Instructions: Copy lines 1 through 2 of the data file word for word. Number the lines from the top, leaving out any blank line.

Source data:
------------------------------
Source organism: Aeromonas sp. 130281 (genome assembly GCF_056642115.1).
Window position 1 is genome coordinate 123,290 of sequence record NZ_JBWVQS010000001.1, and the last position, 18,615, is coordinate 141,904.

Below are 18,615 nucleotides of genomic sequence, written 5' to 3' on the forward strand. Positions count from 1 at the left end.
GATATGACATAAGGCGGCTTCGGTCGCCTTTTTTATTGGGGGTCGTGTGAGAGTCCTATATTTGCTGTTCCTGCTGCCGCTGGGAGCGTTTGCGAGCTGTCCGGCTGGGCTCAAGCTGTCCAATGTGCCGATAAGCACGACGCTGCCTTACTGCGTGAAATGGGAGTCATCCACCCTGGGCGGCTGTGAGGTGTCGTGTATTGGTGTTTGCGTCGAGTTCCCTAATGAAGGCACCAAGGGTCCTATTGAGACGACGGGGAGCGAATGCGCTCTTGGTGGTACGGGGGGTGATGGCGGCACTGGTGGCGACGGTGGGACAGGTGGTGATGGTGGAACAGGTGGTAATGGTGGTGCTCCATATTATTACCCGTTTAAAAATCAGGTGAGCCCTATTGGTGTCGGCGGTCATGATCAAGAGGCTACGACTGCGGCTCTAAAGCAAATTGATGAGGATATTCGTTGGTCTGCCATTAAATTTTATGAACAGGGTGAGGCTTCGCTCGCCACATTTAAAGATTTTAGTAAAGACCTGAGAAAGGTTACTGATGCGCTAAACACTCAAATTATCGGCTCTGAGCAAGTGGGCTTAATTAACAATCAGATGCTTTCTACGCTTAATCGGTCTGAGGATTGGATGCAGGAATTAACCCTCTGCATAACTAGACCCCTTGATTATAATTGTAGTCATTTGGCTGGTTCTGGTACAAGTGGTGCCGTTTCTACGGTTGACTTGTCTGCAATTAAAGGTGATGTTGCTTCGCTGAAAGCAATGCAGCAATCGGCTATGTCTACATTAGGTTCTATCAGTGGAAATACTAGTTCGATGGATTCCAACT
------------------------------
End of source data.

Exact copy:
Source organism: Aeromonas sp. 130281 (genome assembly GCF_056642115.1).
Window position 1 is genome coordinate 123,290 of sequence record NZ_JBWVQS010000001.1, and the last position, 18,615, is coordinate 141,904.